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Hotel Tax Cash Could Be Used To Expand Convention Center

Jorge Sanhueza-Lyon
A task force has recommended that the city use money collected through the hotel occupancy tax to expand the Austin Convention Center.

Expand the Austin Convention Center, a city task force recommended to City Council on Tuesday.  

The Visitor Impact Task Force was created last year to explore how to use the growing pot of money collected from hotels through what's called the hotel occupancy tax. The charge is tacked onto hotel bills, and the money goes toward efforts that promote tourism, the hotel industry and the convention and visitors bureau. 

James Russell, the chairman of the task force, said an expansion is key to increasing overall tax revenue.

“The only way we can raise our hotel tax rate is by expanding the convention center,” he said.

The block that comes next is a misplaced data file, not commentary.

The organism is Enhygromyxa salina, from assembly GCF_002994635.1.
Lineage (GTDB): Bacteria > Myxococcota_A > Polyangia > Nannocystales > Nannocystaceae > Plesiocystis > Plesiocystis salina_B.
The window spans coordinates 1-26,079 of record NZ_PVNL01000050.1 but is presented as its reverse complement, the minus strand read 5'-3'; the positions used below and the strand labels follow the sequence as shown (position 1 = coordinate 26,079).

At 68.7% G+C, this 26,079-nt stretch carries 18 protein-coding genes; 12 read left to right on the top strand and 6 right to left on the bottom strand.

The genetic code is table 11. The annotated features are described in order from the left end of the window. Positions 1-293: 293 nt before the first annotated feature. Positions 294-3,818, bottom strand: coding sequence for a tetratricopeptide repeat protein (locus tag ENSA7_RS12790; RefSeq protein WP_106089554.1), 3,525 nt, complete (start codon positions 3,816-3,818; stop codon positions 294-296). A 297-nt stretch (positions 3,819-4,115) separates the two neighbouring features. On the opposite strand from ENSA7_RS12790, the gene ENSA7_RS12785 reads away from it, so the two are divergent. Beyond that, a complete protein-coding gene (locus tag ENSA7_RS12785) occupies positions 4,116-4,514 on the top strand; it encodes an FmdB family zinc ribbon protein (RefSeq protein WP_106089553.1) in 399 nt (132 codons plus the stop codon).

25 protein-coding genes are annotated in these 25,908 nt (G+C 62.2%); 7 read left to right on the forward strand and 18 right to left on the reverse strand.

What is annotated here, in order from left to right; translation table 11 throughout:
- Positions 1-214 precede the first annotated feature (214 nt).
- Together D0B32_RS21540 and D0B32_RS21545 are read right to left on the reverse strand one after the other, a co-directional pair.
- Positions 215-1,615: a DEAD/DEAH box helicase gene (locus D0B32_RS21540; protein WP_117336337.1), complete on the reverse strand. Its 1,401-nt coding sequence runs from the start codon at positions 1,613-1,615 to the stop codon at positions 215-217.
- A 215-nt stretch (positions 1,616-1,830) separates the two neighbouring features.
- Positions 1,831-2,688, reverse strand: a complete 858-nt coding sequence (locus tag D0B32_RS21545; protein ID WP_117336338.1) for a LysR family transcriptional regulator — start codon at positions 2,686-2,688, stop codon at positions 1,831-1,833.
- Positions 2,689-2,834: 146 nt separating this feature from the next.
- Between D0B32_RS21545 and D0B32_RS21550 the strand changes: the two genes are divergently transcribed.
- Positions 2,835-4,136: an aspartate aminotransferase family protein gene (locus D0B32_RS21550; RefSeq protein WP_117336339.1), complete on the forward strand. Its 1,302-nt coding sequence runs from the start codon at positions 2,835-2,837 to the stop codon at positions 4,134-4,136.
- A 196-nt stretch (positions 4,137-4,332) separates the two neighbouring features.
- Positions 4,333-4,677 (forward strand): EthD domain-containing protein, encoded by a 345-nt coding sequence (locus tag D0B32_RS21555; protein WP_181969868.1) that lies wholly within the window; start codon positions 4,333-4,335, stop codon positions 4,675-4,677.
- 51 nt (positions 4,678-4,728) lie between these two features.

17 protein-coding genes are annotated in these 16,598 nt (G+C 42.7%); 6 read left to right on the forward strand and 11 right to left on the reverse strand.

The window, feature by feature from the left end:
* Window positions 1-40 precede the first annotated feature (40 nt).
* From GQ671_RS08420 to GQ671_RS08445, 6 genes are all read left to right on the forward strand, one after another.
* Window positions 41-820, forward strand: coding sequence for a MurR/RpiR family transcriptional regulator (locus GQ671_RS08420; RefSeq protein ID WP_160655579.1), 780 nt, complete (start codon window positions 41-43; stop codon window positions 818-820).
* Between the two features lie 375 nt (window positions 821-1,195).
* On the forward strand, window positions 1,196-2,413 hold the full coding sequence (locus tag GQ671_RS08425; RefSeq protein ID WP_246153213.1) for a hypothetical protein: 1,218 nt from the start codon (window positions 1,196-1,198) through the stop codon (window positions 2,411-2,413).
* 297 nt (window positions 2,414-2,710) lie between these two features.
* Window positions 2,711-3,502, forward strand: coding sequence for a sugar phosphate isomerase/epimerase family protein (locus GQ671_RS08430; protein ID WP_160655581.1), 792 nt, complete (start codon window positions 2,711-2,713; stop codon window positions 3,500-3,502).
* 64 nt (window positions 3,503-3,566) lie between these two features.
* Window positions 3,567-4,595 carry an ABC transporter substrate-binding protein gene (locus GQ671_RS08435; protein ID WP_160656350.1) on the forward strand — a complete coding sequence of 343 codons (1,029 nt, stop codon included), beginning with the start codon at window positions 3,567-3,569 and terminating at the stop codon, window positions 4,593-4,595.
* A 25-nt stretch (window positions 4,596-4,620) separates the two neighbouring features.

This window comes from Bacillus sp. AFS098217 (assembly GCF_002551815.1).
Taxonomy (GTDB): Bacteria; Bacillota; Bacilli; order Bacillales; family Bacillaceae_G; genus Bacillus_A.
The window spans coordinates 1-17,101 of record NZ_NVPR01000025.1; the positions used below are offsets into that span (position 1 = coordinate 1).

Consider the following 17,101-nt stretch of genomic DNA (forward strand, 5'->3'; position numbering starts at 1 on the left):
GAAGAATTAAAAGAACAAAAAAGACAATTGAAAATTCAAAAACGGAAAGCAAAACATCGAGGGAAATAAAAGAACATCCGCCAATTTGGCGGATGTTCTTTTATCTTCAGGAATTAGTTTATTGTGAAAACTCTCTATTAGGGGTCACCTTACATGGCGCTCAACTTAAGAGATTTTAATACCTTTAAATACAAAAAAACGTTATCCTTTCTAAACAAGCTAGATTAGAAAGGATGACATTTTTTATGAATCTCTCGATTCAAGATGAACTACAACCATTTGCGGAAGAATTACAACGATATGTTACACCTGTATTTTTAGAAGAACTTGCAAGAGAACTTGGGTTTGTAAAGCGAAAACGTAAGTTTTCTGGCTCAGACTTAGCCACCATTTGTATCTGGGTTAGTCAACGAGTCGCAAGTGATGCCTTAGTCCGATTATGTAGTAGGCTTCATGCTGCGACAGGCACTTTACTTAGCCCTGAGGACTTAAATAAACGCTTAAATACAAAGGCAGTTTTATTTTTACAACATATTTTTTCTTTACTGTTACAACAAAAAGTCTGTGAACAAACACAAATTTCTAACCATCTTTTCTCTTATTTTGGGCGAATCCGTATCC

The task force also recommended using money from the fund for the arts, music and historic preservation efforts.

Council Member Ora Houston, whose district falls mostly outside of downtown, wanted to know if the proposed uses would be limited to one part of town or if the money could be used across the city.

Russell said one of the group’s overarching recommendations is to create a more equitable process.

“A lot of folks don’t know that these funds exist and that they can apply for them year after year,” he said. “That’s a problem.”

After Russell’s presentation, council members parsed through the legal questions of which new uses were allowed under state law. Mayor Steve Adler said it’s an imperfect system.

“You know, perhaps in a perfect world, we would have drafted the allowance for the use of the HOT tax money differently than the Legislature did,” he said. “But for whatever reason, the Legislature drafted the use of the hotel money very narrowly.”

While there has been plenty of discussion about how much Austin’s hotel tax revenue has been growing, Russell said he believes the city could be collecting even more. He wants Austin to adopt a similar taxing model to the state when it comes to taxing short-term rentals, like through HomeAway or AirBnb.

AirBnb, for example, collects taxes on short-term rentals on the state’s behalf and turns over a lump sum. Russell said he thinks that model could bring in more money for the city.

Syeda Hasan is a senior editor at KUT. Got a tip? Email her at Follow her on Twitter @syedareports.